Withdrawals: Withdrawals from a 529 account are available at any time and for any reason. However, if the funds are not used for qualified higher education expenses, earnings are then subject to federal income taxes in addition to a 10% federal penalty tax and possible state and/or local taxes. If, however, the beneficiary receives a scholarship or attends a U.S. military academy, the scholarship amount/cost of attendance may be withdrawn without being subject to the 10% federal penalty tax. (For related reading, see: Choosing the Right 529 Education Savings Plan.)

Coverdell Education Savings Accounts

Like a 529 plan, a Coverdell ESA is a tax-advantaged savings account for qualified education expenses for a named beneficiary. While they have similar goals as other education savings accounts, Coverdell ESAs have their own set of advantages and disadvantages.

Advantages: Among the greatest benefits of Coverdell ESAs is that qualified withdrawals are free from federal income tax and, in some states, exempt from state tax as well. You can open a Coverdell ESA with many banks, mutual fund companies and other financial institutions and you can fully customize your portfolio. Additionally, you can transfer money among a company’s different investments or transfer the account from one trustee to another, something not permitted with 529 plans.

Disadvantages: A primary disadvantage is that these accounts cannot be opened for a beneficiary over age 18, nor can any contributions be made to a beneficiary once she/he turns 18 unless the beneficiary has special needs. Further, an already established Coverdell ESA cannot continue after the beneficiary reaches 30 years of age. Another disadvantage is that withdrawals used for purposes other than qualified education expenses are subject to income tax, a 10% federal penalty and possible state penalties.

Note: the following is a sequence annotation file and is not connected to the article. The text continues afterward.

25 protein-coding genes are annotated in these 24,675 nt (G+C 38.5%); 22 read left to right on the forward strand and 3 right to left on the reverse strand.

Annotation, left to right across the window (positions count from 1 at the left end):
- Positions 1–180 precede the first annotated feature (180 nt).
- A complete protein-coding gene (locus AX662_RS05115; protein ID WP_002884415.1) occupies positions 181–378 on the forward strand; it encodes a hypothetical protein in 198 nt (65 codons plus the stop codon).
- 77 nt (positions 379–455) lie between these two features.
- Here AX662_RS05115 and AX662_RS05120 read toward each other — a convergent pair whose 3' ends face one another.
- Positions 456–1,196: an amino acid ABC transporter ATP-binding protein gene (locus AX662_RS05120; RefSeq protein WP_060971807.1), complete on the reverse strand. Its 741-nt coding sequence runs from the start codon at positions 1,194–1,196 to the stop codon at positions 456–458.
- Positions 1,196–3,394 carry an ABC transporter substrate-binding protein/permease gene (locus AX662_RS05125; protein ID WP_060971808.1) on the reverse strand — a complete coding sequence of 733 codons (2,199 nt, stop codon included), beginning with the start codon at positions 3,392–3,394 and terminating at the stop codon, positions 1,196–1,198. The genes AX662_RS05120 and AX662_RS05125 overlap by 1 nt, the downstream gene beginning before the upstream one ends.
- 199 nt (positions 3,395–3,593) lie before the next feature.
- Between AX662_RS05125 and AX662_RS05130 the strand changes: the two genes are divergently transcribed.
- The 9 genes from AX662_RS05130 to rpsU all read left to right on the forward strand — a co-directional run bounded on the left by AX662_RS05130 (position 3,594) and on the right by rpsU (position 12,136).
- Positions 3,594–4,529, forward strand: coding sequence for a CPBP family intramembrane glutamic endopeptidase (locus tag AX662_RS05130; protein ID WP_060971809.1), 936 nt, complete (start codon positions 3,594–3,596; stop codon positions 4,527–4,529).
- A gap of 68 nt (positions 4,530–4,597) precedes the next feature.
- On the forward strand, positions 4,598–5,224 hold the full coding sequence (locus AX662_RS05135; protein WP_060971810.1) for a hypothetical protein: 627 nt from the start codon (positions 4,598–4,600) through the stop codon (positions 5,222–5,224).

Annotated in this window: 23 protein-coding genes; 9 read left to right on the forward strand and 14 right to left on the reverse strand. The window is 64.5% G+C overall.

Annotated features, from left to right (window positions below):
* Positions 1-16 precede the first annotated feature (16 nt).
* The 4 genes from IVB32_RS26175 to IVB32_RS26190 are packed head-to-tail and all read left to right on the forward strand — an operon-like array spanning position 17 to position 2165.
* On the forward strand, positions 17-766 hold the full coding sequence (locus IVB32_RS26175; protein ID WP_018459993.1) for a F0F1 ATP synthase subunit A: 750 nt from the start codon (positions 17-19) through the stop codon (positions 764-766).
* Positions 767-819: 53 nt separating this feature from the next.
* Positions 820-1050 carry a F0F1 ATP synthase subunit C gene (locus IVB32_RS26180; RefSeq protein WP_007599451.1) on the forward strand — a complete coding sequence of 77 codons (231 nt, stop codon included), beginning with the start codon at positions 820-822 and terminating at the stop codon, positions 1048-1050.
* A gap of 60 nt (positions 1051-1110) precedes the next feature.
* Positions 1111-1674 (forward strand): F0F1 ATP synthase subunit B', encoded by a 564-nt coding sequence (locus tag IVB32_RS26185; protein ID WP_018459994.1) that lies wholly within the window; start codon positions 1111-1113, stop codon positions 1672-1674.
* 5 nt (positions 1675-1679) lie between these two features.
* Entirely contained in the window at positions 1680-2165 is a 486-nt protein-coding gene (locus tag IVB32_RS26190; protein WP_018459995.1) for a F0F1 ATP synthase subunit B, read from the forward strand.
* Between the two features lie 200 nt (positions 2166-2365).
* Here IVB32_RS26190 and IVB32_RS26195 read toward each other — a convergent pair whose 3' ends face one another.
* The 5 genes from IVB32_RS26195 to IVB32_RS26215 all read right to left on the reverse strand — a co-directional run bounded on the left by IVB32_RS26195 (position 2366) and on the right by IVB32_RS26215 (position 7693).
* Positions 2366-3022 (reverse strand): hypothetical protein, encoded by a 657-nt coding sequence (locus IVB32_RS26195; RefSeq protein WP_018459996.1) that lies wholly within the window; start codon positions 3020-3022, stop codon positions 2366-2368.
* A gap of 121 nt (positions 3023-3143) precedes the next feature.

The annual contribution limit for a Coverdell ESA is $2,000 per beneficiary until age 18, which is much less than contribution limits for most 529 plans. Further, if you earn over a certain income amount, you may not be able to contribute to this type of fund as allowable contributions are slowly reduced based on your modified adjusted gross income.

Finally, the account owner does not retain as much control over the account as would be the case with a 529 plan. In other words, once the beneficiary reaches the age of majority, control typically passes to him/her. Further, once the beneficiary reaches age 30, the funds must be distributed within 30 days and may be subject to taxes and penalties. (For more from this author, see: Why You Should Start Financial Planning Early.)

Disclaimer: There is no guarantee that the plan will grow to cover college expenses. In addition, depending upon the laws of your home state or designated beneficiary, favorable state tax treatment or other benefits offered by such home state for investing in 529 college savings plans may be available only if you invest in the home state's 529 college savings plan. Any state-based benefit offered with respect to a particular 529 college savings plan should be one of many appropriately weighted factors to be considered in making an investment decision. You should consult with your financial, tax or other advisor to learn more about how state-based benefits (including any limitations) would apply to your specific circumstances and also may wish to contact your home state or any other 529 college savings plan to learn more about the features, benefits and limitations of that state's 529 college savings plan. You may also go to www.collegesavings.org for more information.

Todd Wilhoit contributes articles for Investopedia.com. See this one and more here.